The other side of the coin

We do not like our new boss! He is hard-hearted and controlling. His style of leadership is a big disappointment, especially given the positive working climate we enjoyed under the former leadership. Can you please do something? Many years ago I received this complaint from employees of one of our branches, whom I supervised during my time as HR manager of a manufacturing and marketing company. So I decided to board a plane and visit the branch with the hope of settling the conflict between the new leader and his staff.

An entirely different picture emerged when I met with management and employees. The truth was that the leader's approach was completely new compared to his predecessor, but he was by no means the terrible person he was described by his co-workers. However, he expressed great concern about the growth and development of the company and was frustrated with the negative reactions so soon after his arrival.

On the other hand, I was able to understand the difficulties that the staff had. They tried to get used to the new direct leadership style that seemed very strange to them. He had very quickly introduced a rather unpopular but more efficient and effective system and performance standards. The whole thing happened very fast and maybe a bit premature. While the previous leader was a bit more relaxed, productivity was down because of old methods.

It is needless to say that the situation calmed down within a few months. Respect and appreciation for the new boss grew slowly and it was encouraging to see work morale and performance increase.

Both sides were right

This particular episode taught me an important lesson about people who relate to other people. The irony of this potential explosion scenario is this: both parties were right and both had to learn to deal with new things and situations. To approach each other, with a spirit of reconciliation, that made all the difference. The tendency to form opinions about individuals, families, and groups because one belongs to one side of the story, or gets convincing views from a third party, can often lead to tormenting relationship issues.

Proverbs 18,17 tells us: Everyone is right in their case first; but if the other man has a say, it is true.

The theologian Charles Bridges (1794-1869) wrote about the verse in his commentary on the proverbs: Here we are warned not to justify ourselves to others ... and to be blind to our mistakes. Thereby we are able to put our own thing in a strong light; and sometimes, almost unconsciously, casting a shadow on it, which would create a balance on the other side, or even skipping it altogether. It is difficult to reproduce facts and circumstances with perfect accuracy when our own name or our own thing is concerned. Our own cause may come first and appear right, but according to the proverbs, only be right until another side of the coin is heard.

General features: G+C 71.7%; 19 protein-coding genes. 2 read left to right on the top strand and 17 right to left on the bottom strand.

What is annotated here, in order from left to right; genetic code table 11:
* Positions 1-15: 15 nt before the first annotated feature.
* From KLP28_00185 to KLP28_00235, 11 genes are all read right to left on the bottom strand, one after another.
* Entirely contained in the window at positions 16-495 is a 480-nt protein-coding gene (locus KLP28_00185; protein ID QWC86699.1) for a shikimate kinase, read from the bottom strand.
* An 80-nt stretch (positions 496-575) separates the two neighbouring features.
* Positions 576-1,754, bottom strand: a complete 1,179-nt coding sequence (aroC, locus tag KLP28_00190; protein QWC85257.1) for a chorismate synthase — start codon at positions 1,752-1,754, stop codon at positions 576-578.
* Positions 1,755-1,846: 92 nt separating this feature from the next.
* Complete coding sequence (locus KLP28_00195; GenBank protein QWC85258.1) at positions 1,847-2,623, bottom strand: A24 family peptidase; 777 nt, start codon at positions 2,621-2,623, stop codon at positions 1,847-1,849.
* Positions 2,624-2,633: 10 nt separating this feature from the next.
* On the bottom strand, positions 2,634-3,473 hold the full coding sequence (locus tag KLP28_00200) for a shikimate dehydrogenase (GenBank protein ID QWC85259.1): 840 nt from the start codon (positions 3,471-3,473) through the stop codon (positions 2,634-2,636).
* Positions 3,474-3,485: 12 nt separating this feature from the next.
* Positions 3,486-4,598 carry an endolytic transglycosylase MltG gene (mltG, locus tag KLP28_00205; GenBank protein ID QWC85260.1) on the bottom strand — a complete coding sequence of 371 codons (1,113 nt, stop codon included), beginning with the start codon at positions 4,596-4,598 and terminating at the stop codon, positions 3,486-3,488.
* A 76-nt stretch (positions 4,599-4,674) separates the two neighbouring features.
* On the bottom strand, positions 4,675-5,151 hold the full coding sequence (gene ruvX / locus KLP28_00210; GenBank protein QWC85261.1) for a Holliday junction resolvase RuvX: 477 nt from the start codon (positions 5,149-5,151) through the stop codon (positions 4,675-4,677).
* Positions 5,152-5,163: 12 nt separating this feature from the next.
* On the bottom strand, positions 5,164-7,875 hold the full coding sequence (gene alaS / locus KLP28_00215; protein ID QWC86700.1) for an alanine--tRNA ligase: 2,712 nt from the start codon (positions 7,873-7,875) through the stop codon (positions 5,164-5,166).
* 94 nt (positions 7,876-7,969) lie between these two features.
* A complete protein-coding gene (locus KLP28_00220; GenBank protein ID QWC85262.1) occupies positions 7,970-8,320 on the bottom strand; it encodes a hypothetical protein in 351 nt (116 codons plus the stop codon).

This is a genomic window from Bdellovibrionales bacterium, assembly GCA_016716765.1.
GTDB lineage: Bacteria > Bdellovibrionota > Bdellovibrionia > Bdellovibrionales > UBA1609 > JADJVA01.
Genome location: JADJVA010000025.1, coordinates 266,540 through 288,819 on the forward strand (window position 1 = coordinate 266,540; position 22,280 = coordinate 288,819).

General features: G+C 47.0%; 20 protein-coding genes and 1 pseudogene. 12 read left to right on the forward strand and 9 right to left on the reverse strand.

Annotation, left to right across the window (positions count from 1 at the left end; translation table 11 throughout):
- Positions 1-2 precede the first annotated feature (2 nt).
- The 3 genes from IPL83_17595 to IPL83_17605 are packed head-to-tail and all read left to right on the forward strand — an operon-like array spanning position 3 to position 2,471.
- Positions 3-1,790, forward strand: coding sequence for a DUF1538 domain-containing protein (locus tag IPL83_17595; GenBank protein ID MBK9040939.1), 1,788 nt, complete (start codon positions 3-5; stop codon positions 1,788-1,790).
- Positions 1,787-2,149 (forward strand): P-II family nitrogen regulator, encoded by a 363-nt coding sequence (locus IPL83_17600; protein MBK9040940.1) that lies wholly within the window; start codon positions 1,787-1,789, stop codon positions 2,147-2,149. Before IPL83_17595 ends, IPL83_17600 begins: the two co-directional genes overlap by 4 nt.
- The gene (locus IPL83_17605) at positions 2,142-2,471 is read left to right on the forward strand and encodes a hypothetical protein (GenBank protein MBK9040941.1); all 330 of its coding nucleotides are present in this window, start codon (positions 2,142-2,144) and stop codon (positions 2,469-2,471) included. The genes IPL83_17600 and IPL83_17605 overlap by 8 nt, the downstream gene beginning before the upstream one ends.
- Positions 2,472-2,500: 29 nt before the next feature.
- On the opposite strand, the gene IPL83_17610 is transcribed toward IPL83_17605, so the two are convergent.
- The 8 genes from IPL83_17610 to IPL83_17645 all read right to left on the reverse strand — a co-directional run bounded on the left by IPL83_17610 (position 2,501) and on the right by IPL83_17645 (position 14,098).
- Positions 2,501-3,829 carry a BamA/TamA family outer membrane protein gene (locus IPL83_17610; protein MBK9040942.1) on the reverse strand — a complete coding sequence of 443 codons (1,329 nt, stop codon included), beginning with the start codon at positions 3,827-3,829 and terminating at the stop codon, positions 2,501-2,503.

Irreparable damage

The tendency to draw conclusions because one has heard a very compelling side of the coin can be irresistible. Especially if it is a friend or someone who shares the same views of life as you have yourself. One-sided feedback of this kind has the potential to cast a dark shadow on relationships. For example, they tell a close friend of the little dictator they have as their new boss and cause a lot of trouble in their lives. The tendency for them to turn their own thing so that they stand in a good light will be very great. Your friend then forms an adulterated opinion about your supervisor and will sympathize with them and the things they are going through. There is one more danger: that he shares his misinterpreted truth with others.

The potential for an adulterated version of the truth to spread like wildfire is very real and can cause irreparable damage to the reputation and character of a person or group of people. We live in an age when all sorts of stories come to light through the dark, or worse, find their way through the internet or social networks. Once it is public, it is unfortunately visible to everyone and can no longer be virtually undone.

The English Puritans of the 16. And 17. In the 19th century, proverbs described 18,17 as a judgment of love and emphasized the importance of creating an atmosphere of grace in relationships. Taking the initiative with a sincere desire and in a humble spirit to understand all perspectives in a conflict is absolutely essential to reestablish relationships. Yes, it takes courage! But the advantage of mutual respect, edification and strengthening healing can not be overstated. Experienced mediators and pastors generally try to do everything possible to bring together all the opposing parties. By doing so, they foster the possibilities of expressing one's or his own's every thing in the presence of the other.

James 1,19 gives us the following advice: You should know, my dear brothers: every human being is quick to hear, slow to speak, slow to angry.

In his article The Pillow of Grace, Pastor William Harrell encourages the Immanuel Presbyterian Church to recognize and respect the cushion of grace that our Redeemer applied to all relationships. This sin factor distorts our judgment and discolors our motives, rendering us unable to perceive the whole truth in our personal relationships. Therefore, we are not only required to be true in our relationships, but truly to be in love (Eph 4,15).

It is therefore important to be careful when we hear or read about other people's seemingly bad things. Therefore, let us look at both sides of the coin in our responsibility before coming to hasty conclusions. Find the facts and, if possible, take the time to speak with everyone involved.

To reach out to others in the power of love and to listen seriously to understand their side of the coin is the epitome of incredible grace.

by Bob Klynsmith

pdfThe other side of the coin